Records indicate that they measured up to 72 cm. They were blue in color, very similar to the Lear’s Macaw. They also had the ring around the eye and the dewlap (skin around the base of the jaw) of yellow color. The difference is in the blue and yellow tone and in its length.
Status of conservation
Considered to be extinct, as no individuals have been located either in the wild or in captivity (CITES I). And the known taxidermy specimens (scientific stuffing) belong to museums abroad. It was already rare, with a very small population, at the end of the 19th and beginning of the 19th centuries and it disappeared before being well studied. Hypotheses about extinction include hunting and capture as pets, natural catastrophes, low genetic variability, and destruction of the natural environment as humans settled along the rivers.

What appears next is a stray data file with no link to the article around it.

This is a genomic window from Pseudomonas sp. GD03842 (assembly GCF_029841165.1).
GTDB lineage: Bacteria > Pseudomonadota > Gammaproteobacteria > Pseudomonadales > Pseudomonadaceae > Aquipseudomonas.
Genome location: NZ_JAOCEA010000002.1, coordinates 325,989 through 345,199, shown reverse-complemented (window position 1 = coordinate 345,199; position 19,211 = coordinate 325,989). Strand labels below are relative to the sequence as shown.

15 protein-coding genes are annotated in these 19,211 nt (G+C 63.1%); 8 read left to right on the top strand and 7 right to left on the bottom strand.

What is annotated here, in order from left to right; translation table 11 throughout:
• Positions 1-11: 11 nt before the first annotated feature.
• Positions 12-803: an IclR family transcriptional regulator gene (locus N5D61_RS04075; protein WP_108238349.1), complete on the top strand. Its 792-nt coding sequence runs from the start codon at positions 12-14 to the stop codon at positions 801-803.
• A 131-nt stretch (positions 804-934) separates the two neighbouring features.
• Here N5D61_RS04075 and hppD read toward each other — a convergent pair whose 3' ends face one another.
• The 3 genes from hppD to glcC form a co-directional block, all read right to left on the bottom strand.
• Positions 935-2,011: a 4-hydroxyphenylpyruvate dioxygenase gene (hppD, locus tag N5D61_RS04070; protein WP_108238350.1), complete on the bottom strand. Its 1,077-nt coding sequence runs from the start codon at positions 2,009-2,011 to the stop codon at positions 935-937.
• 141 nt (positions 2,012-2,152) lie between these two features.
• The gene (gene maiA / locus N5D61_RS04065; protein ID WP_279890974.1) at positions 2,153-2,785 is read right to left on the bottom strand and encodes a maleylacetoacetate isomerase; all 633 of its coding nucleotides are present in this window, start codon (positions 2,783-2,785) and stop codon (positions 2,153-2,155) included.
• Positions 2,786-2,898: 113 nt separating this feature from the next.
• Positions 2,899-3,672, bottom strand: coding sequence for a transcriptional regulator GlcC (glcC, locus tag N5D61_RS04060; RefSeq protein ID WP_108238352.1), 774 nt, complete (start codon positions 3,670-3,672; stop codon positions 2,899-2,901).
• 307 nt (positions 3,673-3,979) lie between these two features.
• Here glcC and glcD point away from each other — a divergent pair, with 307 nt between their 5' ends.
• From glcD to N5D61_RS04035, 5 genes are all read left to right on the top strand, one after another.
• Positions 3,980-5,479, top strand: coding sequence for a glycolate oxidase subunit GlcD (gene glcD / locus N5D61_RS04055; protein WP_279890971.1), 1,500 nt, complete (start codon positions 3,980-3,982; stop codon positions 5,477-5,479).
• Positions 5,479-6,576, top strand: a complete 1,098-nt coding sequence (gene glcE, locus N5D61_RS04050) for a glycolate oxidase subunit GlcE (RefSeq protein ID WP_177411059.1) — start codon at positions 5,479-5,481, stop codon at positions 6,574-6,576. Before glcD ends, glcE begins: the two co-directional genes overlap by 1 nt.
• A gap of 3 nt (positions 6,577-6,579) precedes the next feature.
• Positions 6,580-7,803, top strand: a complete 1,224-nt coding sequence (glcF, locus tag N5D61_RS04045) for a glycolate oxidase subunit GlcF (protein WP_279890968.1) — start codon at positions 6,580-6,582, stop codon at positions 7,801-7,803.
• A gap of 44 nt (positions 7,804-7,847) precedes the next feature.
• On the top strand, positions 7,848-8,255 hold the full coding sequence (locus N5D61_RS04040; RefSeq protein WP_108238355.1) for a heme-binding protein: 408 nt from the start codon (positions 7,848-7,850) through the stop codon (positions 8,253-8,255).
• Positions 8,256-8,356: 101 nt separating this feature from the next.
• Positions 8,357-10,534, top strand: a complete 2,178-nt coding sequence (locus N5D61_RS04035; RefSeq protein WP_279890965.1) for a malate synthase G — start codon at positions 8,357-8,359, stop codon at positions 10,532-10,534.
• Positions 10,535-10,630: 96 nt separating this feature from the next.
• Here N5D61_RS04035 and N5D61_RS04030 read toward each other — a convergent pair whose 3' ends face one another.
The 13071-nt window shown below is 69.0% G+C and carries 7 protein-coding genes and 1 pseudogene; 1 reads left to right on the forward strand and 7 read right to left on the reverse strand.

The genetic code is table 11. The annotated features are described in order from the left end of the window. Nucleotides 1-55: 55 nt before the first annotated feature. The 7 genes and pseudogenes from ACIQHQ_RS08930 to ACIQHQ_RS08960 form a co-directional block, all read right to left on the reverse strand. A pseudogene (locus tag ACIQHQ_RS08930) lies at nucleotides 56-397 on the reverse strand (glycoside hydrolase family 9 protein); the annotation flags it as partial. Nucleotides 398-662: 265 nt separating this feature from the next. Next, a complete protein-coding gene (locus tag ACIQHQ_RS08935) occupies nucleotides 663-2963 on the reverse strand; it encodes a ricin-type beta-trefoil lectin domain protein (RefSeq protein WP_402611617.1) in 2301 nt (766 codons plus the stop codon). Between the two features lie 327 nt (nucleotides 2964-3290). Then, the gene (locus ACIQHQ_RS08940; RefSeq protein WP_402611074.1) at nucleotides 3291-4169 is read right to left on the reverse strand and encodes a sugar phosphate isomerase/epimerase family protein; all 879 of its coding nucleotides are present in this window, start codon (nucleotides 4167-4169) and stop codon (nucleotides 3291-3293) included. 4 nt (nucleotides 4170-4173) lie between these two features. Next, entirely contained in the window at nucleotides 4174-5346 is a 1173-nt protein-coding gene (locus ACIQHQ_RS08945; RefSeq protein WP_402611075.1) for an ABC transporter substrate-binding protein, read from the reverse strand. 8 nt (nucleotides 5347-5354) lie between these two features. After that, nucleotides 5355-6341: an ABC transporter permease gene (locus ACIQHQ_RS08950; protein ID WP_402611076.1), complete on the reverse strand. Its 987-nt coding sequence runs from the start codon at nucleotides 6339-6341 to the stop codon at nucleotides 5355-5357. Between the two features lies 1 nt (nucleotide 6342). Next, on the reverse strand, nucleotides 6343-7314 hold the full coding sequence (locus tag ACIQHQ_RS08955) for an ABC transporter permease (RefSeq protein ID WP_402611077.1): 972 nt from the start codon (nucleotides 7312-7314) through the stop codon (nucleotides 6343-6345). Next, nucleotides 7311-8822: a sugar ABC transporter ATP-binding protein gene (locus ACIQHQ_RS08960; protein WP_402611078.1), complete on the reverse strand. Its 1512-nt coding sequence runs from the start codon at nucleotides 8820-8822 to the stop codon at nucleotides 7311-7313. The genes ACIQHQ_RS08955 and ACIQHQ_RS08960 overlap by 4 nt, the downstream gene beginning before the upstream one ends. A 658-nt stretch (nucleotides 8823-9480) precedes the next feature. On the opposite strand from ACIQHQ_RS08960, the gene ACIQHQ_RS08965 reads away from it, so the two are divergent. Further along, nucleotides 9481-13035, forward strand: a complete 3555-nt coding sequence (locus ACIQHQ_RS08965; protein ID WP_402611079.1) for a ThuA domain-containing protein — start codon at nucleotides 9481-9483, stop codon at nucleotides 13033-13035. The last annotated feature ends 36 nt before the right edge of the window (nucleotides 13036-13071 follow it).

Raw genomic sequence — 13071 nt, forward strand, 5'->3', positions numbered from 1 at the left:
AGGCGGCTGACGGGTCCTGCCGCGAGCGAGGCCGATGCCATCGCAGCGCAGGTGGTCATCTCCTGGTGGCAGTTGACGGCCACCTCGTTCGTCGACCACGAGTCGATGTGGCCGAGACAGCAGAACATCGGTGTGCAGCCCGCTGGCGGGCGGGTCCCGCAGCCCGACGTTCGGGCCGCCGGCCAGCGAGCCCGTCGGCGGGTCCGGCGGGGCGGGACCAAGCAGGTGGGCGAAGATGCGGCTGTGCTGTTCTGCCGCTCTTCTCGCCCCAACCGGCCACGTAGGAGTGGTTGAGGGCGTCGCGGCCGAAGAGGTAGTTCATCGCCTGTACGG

Occurred in Eastern Paraguay, Southern Brazil, Western Uruguay and Northern Argentina.
They lived in the lowlands with palm trees on the banks of the rivers (Uruguay, Paraná and Paraguay). As there are no confirmed reports, it is assumed that they built nests in cavities of river banks, rocky walls or tree cavities.
Palm seeds, probably from the Butia yatay,
Due to hunting and illegal trafficking, as well as habitat destruction and degradation, populations declined considerably during the mid-19th century.